In our study we calculated pooled risk estimates for three clinically important pregnancy outcomes (PTD, SGA, and LBW) among women exposed to shift work, after systematically reviewing all available epidemiological studies. We found small elevations of risk (pooled RRs between 1.1 and 1.3).
Our risk estimate for PTD was based on a reasonable number of studies, but may have been exaggerated by publication bias, with more complete reporting of positive than non-positive findings from smaller studies. Moreover, when poorer quality studies were excluded, the pooled risk estimate did not differ significantly from unity. Regarding SGA and LBW, the number of studies identified was smaller, but results were more homogeneous across studies, and exclusion of poor quality studies did not materially change the pooled risk estimates. However, the pooled risk estimates were not sufficiently high to allow confident conclusions about a hazard, and spurious associations from bias or residual confounding cannot be ruled out. For pregnancy-induced hypertension and pre-eclampsia too few studies were available to allow any firm conclusion. Our findings are largely consistent with those of previous reviews 3, 9
and indicate that any effects of shift work on PTD, SGA and LBW are likely to be small.
Estimates of risk for PTD have tended to reduce with inclusion of more recent studies in meta-analyses: Mozurkewich3
in 2000 pooled risk estimates from six studies and found a 24% elevation of risk among exposed women; in our previous review9
(2007, based on 13 studies), we calculated a 20% increase in risk; and with addition of three further studies published over the past 5 years, the excess RR has fallen to 15%. If there is a hazard, then one explanation of this time trend could be that in most countries, precautionary legislation was introduced, allowing pregnant workers to be assigned to other tasks (without shift work) or to take earlier antenatal leave, so that fewer women continued shift work during the later stages of pregnancy. An occupational exposure such as night shifts may have been voluntarily suspended if women suspected that it could be detrimental to their pregnancy. In this situation, risks in women who continue to work shifts late in pregnancy might be underestimated because of a healthy pregnant worker effect,32
healthier women with uncomplicated pregnancies being less likely to modify their work schedules. In support of this, in two studies 20, 21
the risk of PTD associated with shift work was higher in women whose work conditions did not change in the course of pregnancy. Finally, in a study comparing European countries, significant associations of PTD with shift work were mainly observed in countries where long prenatal leaves were infrequent and legal support for preventive measures was weaker.30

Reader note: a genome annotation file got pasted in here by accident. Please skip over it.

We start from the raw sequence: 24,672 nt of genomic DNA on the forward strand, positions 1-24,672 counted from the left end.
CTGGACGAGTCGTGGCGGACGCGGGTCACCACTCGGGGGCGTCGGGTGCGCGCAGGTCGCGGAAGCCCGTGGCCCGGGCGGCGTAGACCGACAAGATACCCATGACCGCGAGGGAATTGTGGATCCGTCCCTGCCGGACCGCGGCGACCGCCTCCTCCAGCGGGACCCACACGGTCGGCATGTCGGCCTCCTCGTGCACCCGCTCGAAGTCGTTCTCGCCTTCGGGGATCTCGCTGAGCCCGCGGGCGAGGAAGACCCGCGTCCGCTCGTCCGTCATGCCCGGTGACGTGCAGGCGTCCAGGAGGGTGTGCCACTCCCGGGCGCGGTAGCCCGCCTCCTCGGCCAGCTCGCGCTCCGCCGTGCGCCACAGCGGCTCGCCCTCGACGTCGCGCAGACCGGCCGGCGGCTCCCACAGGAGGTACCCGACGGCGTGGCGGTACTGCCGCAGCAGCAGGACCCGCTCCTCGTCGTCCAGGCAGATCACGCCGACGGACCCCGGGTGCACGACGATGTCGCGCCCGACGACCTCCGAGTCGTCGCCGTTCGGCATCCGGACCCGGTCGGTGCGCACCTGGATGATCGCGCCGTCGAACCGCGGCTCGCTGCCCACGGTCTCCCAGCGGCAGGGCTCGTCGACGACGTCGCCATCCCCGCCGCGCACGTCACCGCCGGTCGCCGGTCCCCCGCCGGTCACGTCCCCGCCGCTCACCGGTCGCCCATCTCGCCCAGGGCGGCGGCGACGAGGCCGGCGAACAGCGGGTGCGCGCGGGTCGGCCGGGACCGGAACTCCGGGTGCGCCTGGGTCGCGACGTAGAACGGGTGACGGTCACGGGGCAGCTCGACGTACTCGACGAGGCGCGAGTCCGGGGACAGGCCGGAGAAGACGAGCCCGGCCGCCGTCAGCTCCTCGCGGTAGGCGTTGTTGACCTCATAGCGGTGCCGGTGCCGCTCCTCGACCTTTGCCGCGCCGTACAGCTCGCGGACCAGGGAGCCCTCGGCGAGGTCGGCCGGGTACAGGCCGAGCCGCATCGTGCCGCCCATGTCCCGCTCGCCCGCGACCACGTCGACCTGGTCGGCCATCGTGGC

An important limitation of the available epidemiological evidence is that many authors have not properly distinguished between different types of shift work. There is a possibility that rotating shifts (with or without work at night) may have varying level of job demand or could lead to a different degree of misalignment of maternal endogenous circadian rhythms compared with fixed night work. We did not calculate pooled estimates of risk for specific patterns of work-schedule because of the small number of studies available with sufficient information. However, Croteau et al20
presented risk estimates separately for night workers and for rotating shift workers (both compared with fixed day-time workers), and found that for both SGA and PTD risks were elevated only among rotating shift workers.
The mechanisms whereby shift work might result in adverse pregnancy outcomes are not entirely understood. Both direct (through disturbances of circadian rhythm) and indirect (through psychosocial stresses and sleep disruption) mechanisms have been proposed to explain a causal relationship between shift work and obstetric complications that are inherently multifactorial in nature. There is a sound basis for the notion that stressors may impact on PTD and LBW through several intersecting pathways, which include neuroendocrine, behavioral, immune, and vascular mechanisms.33, 34
Moreover, shift work modifies peak values and rhythm amplitudes of serum melatonin, whose function seems essential for successful pregnancy. 35
Recently, melatonin was found to act synergistically with oxytocin to increase membrane-bound phospholipase C activity and associated signaLling mechanisms, thereby enhancing myometrial contractility and gap junction-associated intercellular communication.36
Further investigation is needed to ascertain whether and to what extent disruption of sleep and circadian rhythms and daylight-night working cycles poses a significant threat to pregnant women and their fetuses.
On balance, the evidence currently available about the investigated birth outcomes does not make a compelling case for mandatory restrictions on shift-working in pregnancy. Further studies are needed to address the question whether adverse birth outcomes are related to different types of rotating work schedules (separating between night- and day-time shift), or to fixed night work. In the meantime, we suggest that, it would be prudent, insofar as job circumstances allow to permit pregnant women who wish to do so, to reduce their exposure to shift and night working.